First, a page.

Rakodi's presentation identified some key issues for poverty reduction and gaps in the knowledge base of policy and decision makers. She pointed out that policy makers are limited in understanding the extent and nature of urban poverty because of the data that is available. Generally, we have insufficient data to understand diversity and inequality in urban centers. We need more longitudinal studies to define and measure the multiple dimensions of poverty and the impact of interventions. Furthermore the framework on livelihoods and the structure of urban economies needs to be improved to include understanding of different types of households. More importantly, outcomes of past interventions need to be assessed before proceeding further. Rakodi also stressed the importance of understanding the urban economy, as it is critical to poverty reduction.
To understand the types of service provision arrangements delivered to the urban poor Rakodi suggests assessing the roles of the various actors involved including the public, private and non-profit sectors. What services are generating more livelihood opportunities than others?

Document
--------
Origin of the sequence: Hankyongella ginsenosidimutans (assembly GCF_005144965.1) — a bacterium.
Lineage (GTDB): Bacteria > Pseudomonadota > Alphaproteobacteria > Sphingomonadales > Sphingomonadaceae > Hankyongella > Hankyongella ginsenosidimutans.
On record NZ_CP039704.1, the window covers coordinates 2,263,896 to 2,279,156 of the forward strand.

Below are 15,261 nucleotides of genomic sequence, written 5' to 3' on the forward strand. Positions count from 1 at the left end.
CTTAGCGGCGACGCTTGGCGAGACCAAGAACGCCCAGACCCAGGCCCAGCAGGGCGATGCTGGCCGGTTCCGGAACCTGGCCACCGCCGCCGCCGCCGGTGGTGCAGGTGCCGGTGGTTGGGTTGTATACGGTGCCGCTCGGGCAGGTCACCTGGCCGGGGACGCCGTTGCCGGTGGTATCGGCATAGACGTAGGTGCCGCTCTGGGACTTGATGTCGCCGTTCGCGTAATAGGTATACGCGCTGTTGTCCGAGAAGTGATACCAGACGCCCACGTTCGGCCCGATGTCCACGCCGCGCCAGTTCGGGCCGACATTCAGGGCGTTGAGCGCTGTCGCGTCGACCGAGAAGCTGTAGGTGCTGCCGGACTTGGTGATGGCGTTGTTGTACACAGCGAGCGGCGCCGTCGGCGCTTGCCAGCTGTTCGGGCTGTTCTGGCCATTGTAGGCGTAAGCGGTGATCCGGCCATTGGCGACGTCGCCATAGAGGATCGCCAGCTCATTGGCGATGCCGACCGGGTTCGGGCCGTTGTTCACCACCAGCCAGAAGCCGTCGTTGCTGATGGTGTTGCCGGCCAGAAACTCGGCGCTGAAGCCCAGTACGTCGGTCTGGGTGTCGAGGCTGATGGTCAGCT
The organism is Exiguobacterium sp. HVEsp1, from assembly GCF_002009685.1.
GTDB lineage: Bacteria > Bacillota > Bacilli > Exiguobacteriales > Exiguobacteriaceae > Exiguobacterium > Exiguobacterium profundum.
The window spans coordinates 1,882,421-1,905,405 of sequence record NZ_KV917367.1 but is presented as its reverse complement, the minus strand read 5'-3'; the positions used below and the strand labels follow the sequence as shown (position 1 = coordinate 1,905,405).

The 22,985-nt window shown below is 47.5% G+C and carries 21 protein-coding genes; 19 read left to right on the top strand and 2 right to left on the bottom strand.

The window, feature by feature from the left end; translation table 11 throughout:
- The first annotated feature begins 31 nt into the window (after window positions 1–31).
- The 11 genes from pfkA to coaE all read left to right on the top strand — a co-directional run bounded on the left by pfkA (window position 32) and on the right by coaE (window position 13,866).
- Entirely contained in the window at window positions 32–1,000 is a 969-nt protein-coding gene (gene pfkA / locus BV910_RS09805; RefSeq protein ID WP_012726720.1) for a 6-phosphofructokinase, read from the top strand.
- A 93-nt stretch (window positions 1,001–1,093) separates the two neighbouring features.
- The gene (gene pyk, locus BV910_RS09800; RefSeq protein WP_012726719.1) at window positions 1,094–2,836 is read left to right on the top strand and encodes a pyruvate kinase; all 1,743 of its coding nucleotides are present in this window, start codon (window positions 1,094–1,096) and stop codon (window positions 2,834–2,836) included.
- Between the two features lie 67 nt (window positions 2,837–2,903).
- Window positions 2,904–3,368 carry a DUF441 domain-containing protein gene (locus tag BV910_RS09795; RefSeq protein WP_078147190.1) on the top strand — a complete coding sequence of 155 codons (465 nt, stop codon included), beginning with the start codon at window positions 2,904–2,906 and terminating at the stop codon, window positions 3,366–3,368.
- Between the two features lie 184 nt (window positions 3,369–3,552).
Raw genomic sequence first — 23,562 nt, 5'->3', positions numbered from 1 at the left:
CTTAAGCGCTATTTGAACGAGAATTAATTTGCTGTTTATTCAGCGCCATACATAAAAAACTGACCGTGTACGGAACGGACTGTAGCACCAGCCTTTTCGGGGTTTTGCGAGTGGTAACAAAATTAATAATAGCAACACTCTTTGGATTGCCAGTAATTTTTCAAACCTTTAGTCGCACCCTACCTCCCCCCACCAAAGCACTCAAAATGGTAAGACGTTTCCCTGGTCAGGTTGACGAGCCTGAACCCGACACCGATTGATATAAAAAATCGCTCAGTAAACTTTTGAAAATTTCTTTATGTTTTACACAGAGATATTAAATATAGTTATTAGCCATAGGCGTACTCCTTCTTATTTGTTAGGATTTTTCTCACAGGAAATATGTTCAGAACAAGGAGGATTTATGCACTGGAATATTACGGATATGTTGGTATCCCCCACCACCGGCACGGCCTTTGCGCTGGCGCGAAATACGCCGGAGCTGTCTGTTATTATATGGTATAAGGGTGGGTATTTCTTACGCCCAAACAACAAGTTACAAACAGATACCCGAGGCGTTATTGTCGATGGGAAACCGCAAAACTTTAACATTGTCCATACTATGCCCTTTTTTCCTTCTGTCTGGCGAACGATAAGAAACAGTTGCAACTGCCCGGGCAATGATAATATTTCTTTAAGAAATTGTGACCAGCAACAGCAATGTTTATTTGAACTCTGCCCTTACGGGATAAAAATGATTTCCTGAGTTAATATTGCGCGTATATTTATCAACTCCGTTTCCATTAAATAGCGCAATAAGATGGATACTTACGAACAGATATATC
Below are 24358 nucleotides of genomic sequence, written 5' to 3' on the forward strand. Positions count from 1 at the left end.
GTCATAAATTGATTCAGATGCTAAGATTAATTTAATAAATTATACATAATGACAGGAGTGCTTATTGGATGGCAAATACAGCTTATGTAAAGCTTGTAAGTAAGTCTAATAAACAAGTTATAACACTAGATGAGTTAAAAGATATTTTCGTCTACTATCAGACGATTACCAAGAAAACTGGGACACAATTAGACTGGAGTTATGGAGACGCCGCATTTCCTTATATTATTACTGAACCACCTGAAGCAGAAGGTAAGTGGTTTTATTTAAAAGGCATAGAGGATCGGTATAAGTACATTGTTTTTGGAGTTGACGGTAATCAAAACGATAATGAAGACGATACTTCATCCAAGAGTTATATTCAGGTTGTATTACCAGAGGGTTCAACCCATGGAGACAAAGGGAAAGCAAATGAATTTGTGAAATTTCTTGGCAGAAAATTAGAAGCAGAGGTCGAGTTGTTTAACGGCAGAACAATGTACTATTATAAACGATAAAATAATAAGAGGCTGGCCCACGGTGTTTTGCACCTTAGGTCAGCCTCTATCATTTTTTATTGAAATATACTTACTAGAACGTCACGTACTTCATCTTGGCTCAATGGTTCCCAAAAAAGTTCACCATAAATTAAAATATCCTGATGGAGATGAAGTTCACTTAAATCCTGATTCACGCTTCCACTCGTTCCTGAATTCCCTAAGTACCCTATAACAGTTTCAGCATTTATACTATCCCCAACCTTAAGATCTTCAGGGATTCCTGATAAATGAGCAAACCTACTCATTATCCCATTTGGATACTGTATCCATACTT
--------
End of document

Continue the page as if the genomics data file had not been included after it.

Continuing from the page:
Rakodi then continued to speak about urban governance and politics. She made the strong point to identify who makes the claims within political structures and to recognize when the poor have rights and political voice. From this, we can understand what and who drives social and economic change in urban areas. When discussing urban land issues for the poor, Rakodi mentioned the need to address the outcomes of attempts at large scale titling and to explore the ways in which titling can become associated with increased access to credit. Related to land titling comes the concern about housing the urban poor. Rakodi stresses the need to understand the impacts of regularization and upgrading on tenants and the outcomes of attempts to develop housing finance systems.
In conclusion Rakodi presents a set of questions to address in order to identify policy issues that are relevant to urban development in developing countries: Who are the poor and why? Why has poverty not been reduced? What don't we know? In order to secure a better future for the urban poor in various parts of the world, research and our understanding of poverty need to be stronger. In order to help the urban poor, we must understand their unique and diverse circumstances.